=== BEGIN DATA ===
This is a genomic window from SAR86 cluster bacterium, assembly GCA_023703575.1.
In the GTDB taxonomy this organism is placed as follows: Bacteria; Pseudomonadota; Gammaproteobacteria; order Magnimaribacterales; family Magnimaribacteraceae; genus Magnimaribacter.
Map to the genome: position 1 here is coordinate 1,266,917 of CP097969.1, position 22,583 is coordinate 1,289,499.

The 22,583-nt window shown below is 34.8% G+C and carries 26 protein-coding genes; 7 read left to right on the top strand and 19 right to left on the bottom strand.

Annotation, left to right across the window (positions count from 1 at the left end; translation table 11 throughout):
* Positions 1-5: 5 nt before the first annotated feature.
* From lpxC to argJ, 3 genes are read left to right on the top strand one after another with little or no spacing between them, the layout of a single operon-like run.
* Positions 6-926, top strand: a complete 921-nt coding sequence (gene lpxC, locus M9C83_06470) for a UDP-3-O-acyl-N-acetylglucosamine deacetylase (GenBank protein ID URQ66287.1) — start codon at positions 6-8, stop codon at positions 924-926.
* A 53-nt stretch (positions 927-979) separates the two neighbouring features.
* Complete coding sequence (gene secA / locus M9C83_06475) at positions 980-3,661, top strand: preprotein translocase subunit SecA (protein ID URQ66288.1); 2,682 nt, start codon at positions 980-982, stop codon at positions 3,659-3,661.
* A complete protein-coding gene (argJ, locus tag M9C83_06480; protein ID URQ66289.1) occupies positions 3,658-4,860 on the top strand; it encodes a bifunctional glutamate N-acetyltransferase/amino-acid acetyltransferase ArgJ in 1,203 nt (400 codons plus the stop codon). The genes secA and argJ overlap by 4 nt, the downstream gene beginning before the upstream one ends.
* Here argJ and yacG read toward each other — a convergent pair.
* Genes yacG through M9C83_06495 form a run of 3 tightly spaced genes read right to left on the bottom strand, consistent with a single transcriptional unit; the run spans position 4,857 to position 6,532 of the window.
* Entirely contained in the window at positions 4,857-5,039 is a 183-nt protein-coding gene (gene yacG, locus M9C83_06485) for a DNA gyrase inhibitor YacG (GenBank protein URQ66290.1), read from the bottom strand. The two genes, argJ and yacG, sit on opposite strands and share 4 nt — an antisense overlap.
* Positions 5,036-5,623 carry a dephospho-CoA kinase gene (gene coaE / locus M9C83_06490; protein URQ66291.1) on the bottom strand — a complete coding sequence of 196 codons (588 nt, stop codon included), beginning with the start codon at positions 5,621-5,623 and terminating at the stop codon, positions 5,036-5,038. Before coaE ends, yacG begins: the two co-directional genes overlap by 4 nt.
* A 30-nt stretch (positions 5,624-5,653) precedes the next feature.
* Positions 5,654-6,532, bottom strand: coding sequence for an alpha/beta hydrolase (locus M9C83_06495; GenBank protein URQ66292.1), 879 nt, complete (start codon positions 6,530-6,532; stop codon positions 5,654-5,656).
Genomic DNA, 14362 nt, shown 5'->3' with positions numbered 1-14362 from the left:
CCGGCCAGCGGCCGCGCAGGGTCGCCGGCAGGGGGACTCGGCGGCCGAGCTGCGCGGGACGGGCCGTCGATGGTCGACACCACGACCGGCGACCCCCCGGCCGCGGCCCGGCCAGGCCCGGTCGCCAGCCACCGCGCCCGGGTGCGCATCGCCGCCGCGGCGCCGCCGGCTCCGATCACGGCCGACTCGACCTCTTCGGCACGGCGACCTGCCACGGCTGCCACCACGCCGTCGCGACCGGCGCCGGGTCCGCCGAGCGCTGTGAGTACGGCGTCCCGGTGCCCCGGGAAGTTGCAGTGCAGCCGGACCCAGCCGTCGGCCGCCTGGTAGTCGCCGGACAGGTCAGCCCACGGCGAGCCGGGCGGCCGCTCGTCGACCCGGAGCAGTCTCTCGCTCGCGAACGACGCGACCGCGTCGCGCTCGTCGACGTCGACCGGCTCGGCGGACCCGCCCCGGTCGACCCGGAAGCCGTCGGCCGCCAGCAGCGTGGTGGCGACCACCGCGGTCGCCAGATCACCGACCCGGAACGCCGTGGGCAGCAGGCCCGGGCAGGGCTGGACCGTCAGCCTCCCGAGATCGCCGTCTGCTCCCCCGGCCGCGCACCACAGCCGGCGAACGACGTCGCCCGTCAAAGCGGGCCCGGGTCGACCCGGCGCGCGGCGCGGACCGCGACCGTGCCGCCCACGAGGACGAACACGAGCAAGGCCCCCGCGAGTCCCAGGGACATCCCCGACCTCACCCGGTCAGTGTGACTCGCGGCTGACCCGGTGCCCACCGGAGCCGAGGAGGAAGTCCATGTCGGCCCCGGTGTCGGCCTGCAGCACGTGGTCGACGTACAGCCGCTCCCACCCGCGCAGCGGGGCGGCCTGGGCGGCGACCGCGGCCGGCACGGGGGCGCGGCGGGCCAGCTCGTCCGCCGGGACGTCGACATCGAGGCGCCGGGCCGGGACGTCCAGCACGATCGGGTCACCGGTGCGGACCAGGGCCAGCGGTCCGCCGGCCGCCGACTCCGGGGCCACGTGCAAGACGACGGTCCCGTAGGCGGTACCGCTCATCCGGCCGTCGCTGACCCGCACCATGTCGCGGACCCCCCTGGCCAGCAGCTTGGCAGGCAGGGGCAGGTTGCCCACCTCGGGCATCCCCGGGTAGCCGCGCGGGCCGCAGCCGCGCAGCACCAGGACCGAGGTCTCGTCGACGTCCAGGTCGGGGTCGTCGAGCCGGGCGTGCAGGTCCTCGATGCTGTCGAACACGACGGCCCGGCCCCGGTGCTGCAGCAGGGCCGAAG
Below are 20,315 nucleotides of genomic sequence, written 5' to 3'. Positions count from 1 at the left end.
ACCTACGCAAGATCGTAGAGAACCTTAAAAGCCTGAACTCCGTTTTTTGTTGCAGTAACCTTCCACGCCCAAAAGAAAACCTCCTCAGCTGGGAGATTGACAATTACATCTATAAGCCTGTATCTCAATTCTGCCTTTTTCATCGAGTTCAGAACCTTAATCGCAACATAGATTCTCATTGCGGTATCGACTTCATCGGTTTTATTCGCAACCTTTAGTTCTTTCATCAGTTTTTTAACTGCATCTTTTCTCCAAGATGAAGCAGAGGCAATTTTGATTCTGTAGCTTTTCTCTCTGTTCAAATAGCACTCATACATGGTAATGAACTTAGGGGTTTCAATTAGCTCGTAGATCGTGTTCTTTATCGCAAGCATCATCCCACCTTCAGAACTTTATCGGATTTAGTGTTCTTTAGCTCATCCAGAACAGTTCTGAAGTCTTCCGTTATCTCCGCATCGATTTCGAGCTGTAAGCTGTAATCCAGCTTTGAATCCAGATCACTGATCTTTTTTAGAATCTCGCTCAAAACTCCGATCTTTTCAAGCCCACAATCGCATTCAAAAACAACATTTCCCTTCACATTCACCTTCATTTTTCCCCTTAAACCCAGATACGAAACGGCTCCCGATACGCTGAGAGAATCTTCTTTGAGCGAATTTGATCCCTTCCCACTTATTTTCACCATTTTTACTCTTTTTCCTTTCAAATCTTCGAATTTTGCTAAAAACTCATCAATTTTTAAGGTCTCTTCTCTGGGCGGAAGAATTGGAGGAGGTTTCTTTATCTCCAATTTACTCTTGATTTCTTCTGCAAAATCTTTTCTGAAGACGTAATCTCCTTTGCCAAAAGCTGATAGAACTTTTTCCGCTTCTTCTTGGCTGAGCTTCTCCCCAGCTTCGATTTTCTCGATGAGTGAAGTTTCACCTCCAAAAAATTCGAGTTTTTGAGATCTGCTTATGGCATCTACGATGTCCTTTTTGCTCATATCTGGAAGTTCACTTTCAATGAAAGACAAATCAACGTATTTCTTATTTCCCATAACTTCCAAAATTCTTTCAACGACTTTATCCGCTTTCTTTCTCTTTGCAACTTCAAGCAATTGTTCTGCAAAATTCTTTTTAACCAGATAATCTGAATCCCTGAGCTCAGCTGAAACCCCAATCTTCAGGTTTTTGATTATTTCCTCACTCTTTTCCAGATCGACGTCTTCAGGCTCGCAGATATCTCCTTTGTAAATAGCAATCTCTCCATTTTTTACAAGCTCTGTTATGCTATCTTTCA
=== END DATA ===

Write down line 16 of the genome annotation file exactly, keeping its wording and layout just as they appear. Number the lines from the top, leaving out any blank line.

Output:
* A 30-nt stretch (positions 5,624-5,653) precedes the next feature.